One interesting thing about Outriders: Worldslayer that’s different to expansions in similar titles is that it doesn’t increase the level cap, but instead introduces new mechanics to further develop your character’s strength. One of these are the Ascension Levels, which give you boosts to make minor changes to your stats. Whilst some of these enhancements do feel small to begin with, they eventually build up and can add a satisfying edge to your repertoire of abilities. You can re-spec your Ascension Levels at any time too, meaning there’s plenty of flexibility to experiment and shape them around the loadout you’re using at the time.

Check out some screenshots down below:

Then there are the Pax Trees, which essentially add sub-classes to each playable class in the game and allow players to unlock all-new skills within them. These felt more effective than the Ascension Levels, especially since they could greatly enhance your damage output and brought with them varying buffs and de-buffs, with each giving players a new trick up their sleeve to wipe out opponents. Interestingly, your Pax Tree levels up through game progression as opposed to earning experience points, so players who invest in the new campaign and Trial of Tarya Gratar are going to get the most out of it. It added a sense of achievement to my progress through the expansion, with the reward of an upgrade a satisfying treat after passing certain landmark points of the game.

Between the campaign, the Trial of Tarya Gratar, the new levelling up mechanics, and all of the fresh loot you can find, there really is plenty to like about Outriders: Worldslayer. Some of the boss encounters and new foes are top notch too, so it’s clear that a real effort has been made to try and give players a fresh experience within the world of Enoch. I just found that it lacked that special *spark* to REALLY make it stand out from the base game – there are plenty of cool additions here, but I never felt like I was doing anything that I hadn’t done before. It’s not a bad thing per se (especially since I’m a big fan of the base game), but it would have been nice if there were a few more surprises that really stood out.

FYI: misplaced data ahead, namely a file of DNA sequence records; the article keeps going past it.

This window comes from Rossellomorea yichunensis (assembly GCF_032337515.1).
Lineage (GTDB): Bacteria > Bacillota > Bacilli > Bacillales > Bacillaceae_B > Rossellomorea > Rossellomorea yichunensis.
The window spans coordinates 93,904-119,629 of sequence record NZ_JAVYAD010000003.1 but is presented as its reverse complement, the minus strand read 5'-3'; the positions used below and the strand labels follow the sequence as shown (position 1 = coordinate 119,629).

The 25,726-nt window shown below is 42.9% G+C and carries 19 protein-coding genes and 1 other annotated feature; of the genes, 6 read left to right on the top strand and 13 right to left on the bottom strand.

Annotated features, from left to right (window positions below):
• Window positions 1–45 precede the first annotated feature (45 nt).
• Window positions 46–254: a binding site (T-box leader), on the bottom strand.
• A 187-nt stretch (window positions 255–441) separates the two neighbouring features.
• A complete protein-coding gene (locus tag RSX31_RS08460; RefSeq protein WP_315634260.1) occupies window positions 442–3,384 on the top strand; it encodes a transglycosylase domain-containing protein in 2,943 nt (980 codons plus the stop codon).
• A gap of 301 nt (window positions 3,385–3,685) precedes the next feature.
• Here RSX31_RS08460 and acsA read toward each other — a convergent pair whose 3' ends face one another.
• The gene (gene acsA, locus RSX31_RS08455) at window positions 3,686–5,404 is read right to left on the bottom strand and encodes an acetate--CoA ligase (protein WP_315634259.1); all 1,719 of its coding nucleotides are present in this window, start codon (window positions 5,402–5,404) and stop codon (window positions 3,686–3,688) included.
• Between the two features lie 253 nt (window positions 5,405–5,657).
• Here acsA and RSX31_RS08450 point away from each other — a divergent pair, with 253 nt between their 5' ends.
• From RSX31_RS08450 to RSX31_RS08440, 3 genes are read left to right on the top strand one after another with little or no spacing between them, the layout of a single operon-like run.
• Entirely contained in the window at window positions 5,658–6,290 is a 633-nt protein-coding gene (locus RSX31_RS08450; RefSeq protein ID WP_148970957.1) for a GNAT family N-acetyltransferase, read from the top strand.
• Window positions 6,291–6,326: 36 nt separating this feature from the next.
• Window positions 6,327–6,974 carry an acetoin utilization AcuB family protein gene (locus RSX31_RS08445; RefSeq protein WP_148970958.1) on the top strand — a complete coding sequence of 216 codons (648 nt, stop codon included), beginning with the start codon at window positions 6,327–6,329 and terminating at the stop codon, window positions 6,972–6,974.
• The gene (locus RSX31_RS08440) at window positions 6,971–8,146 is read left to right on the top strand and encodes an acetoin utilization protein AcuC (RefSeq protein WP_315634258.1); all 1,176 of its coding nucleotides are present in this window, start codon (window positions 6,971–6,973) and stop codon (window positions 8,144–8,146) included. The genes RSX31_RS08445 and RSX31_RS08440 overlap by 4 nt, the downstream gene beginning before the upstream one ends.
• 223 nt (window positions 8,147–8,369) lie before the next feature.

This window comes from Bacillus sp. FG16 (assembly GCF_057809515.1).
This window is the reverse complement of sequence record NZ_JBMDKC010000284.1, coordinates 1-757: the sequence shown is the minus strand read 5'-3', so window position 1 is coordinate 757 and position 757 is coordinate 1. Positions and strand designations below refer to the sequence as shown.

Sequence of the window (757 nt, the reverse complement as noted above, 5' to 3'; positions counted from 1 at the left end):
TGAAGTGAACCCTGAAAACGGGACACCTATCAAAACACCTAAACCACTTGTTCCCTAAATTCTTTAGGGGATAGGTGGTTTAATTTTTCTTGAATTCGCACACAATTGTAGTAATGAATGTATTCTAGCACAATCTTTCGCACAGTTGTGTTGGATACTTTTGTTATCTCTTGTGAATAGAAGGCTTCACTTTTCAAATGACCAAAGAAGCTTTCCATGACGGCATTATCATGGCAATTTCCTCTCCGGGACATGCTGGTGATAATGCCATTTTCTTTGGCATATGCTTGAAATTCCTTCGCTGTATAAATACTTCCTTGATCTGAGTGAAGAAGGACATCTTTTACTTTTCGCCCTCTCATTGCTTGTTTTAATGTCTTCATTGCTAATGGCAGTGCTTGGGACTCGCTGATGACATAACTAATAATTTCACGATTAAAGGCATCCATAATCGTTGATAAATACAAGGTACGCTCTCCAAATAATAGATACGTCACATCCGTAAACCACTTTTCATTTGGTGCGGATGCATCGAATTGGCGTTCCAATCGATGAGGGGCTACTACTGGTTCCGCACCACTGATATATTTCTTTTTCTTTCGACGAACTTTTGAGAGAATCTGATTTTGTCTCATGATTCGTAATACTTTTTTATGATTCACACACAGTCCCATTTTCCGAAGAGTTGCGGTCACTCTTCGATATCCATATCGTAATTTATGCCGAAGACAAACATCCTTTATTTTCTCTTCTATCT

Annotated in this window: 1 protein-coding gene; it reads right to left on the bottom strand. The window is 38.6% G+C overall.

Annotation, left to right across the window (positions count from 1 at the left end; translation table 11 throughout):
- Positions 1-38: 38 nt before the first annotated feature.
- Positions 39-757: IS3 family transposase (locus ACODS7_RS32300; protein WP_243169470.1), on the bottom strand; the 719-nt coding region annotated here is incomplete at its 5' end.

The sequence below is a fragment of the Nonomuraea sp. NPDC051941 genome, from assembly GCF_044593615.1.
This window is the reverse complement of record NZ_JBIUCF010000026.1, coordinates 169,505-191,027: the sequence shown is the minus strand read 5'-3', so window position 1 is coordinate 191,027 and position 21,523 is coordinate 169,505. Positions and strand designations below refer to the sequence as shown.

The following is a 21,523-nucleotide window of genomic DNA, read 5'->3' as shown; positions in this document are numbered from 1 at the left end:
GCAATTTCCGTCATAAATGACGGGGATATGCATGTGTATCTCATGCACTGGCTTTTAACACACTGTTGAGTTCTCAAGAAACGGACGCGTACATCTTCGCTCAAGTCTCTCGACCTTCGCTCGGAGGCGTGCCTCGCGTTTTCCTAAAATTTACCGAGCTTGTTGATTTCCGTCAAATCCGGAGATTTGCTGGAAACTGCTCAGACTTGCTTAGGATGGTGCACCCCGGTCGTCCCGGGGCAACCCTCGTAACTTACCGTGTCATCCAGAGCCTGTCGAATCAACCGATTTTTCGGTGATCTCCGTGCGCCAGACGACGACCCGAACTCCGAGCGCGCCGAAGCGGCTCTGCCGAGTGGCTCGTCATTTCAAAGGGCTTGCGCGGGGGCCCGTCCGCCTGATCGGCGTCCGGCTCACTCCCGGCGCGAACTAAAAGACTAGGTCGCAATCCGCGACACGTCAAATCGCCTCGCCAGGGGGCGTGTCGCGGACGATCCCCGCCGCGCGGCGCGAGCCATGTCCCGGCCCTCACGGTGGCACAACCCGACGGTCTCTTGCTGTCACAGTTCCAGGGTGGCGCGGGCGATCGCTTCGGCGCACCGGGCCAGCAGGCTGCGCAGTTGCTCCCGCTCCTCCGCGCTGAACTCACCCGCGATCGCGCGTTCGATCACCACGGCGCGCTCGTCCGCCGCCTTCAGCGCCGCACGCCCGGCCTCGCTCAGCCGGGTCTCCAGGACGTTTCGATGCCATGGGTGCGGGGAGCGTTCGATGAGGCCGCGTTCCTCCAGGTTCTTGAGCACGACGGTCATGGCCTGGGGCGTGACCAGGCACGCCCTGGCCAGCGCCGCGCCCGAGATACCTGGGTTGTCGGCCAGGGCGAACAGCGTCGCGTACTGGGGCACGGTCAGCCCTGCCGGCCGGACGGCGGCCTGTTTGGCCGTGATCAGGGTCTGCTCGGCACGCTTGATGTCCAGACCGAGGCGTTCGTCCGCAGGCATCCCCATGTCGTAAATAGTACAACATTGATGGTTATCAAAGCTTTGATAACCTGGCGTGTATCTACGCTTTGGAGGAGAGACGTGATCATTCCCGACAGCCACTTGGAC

Outriders: Worldslayer Review

Outriders: Worldslayer is a lot of fun to play and maintains the high quality of the base game – I just wish it had a bit more pizzazz. Don’t get me wrong, the campaign is great and it’s cool to have a worthwhile villain in Ereshkigal, whilst the new levelling-up system brings a lot more flexibility to building a character. It just doesn’t really offer much that returning players wouldn’t have done already.

Still, more Outriders is ALWAYS going to be a good thing for me and Outriders: Worldslayer brings plenty of top-notch content that long-time players are sure to appreciate. Just don’t be surprised if it you find yourself in a familiar gameplay loop after a few hours.

Developer: People Can Fly
Publisher: Square Enix
Platform(s): PlayStation 5 (Reviewed), PlayStation 4, Xbox Series X|S, Xbox One, PC
Website: https://outriders.square-enix-games.com/en-us/worldslayer/